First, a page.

Franklin College to Launch 'The Pursuit'

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(photo courtesy of Franklin College) (photo courtesy of Franklin College)

Franklin College plans to roll out what it calls its most comprehensive curricular reform in the college's 185-year history later this month. The college says the effort, known as The Pursuit at Franklin College, will make "engaged learning an integral part of every student's Franklin experience."

The reimagined curriculum is the result of more than a year of collaboration between the faculty and administration at Franklin. The college says The Pursuit leverages many of the best practices already embedded in the curriculum, carries them across every discipline and integrates them into all majors.

As a result, the effort aims to immerse students in four years of "engaging, cohesive, transformational experiences." Franklin College President Thomas Minar says The Pursuit positions graduates to succeed in a rapidly-changing world.

"Throughout all of history, we can find examples of how innovative ideas have driven economies and changed the world," Minar said in a news release. "Some of the most inspirational innovators are from Indiana, which continues to be a springboard for thinking big. Hoosiers such as Colonel Eli Lilly, Madam C.J. Walker, Frank Ball and Orville Redenbacher are some of greatest examples of innovators who achieved extraordinary success because they recognized opportunities, developed ideas and pursued dreams. They knew how to think, and we believe Franklin College graduates can build on their impactful legacies."

The college says the new curriculum hinges on six educational practices:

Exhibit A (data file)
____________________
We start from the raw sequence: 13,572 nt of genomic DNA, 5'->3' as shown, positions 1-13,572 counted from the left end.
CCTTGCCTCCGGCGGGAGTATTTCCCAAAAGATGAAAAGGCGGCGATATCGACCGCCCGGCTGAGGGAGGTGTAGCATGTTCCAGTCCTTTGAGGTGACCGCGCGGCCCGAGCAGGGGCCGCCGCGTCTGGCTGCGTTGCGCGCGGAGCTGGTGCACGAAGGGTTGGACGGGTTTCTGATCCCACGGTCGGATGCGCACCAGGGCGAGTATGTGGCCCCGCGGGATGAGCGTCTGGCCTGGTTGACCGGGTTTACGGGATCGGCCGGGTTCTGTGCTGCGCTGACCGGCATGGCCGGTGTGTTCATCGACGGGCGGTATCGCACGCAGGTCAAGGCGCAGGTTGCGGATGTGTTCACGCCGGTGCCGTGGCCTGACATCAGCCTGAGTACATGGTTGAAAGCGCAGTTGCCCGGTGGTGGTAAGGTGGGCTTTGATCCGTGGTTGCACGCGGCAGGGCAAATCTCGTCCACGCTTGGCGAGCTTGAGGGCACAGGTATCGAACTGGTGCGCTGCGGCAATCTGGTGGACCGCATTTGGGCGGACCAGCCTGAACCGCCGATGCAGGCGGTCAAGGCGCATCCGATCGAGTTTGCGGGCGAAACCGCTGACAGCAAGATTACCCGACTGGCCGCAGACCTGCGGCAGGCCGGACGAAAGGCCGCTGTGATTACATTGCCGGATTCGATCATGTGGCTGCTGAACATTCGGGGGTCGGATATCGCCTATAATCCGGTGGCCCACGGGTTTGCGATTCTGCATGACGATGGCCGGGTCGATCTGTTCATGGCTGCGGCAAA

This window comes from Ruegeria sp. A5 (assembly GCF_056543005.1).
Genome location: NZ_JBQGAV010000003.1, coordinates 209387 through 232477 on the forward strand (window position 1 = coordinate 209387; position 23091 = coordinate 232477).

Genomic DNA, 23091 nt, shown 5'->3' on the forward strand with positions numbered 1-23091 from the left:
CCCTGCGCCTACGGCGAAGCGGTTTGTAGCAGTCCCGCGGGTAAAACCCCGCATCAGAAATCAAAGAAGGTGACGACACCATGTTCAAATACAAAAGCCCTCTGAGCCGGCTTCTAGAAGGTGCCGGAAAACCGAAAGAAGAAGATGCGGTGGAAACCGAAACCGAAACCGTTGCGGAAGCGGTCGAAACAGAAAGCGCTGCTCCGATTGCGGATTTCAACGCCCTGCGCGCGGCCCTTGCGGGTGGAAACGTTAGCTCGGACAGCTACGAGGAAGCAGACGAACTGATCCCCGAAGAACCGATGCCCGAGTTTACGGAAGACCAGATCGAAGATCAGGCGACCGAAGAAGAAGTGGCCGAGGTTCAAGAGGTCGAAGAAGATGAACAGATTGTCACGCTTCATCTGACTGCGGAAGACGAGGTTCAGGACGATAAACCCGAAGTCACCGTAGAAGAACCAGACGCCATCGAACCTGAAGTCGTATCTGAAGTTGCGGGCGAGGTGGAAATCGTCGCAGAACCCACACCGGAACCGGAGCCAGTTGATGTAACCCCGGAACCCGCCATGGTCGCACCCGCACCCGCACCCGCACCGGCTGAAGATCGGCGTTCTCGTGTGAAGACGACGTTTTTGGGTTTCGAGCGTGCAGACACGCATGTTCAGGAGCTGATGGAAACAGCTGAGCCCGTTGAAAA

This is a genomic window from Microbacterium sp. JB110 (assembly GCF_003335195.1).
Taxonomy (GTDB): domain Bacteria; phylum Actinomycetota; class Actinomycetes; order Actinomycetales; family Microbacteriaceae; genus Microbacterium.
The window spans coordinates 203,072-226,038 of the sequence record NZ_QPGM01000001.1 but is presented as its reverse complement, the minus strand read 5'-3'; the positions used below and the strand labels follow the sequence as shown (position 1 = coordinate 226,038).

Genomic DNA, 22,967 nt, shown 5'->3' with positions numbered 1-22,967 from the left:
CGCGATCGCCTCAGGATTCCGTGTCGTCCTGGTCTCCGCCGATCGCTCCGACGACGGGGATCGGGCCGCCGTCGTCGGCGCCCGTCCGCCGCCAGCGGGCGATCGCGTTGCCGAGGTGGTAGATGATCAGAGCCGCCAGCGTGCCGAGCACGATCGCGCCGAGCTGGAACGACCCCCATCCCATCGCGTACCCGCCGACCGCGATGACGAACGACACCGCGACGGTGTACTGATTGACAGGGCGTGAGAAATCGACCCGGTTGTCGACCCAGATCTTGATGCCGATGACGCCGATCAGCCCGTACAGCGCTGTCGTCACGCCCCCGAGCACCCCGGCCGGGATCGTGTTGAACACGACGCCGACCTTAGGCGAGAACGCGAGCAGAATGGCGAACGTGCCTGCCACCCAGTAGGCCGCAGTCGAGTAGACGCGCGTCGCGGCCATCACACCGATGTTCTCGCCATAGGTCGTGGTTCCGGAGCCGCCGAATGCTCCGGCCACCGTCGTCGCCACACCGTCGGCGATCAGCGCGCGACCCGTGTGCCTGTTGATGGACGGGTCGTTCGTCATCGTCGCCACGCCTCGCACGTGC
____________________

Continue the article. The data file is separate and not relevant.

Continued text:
• A robust first-year experience: All new students will participate in a topic-based seminar and will benefit from a subsequent series of workshops, peer interactions and skill-building opportunities, as well as from individualized guidance by trained staff and advisers.  Another key element of the first-year experience is a yearlong program called Launch. It is specifically designed for new students and provides resources to help with the transition into college.
  • A relevant and responsive liberal arts experience: Specially designed courses will help students learn to see the world through a variety of lenses and to understand how values are formulated from different perspectives.
  • Immersive, applied experiences: Learning will take place somewhere other than in a traditional classroom. The college will expand opportunities so that every student completes one internship, but also, so that every course students take during January’s Immersive Term will be experience-based.
  • Overt opportunities to use technology: Whenever possible, both in- and out-of-classroom experiences will involve technology.
  • Undergraduate research opportunities: Over four years, students will conduct research of an increasingly professional caliber, gaining the confidence and ability to pursue and answer meaningful questions.
  • Cohesive professional development opportunities: Every major will integrate customized opportunities for a student’s professional development, helping forge their clear vision of the path between college and career.

"These practices characterize an approach that is intentional and unique to Franklin College," said Lori Schroeder, provost and dean of Franklin College. "The Pursuit is carefully crafted to intersect liberal arts education with experience-based preparation for the world of work. The Franklin faculty are fully committed to deliver a curriculum that can help students succeed in the pursuit of their individual goals."

One of the other key aspects of The Pursuit is Launch, a year-long program designed to provide new students with the necessary resources to help with the transition to college.

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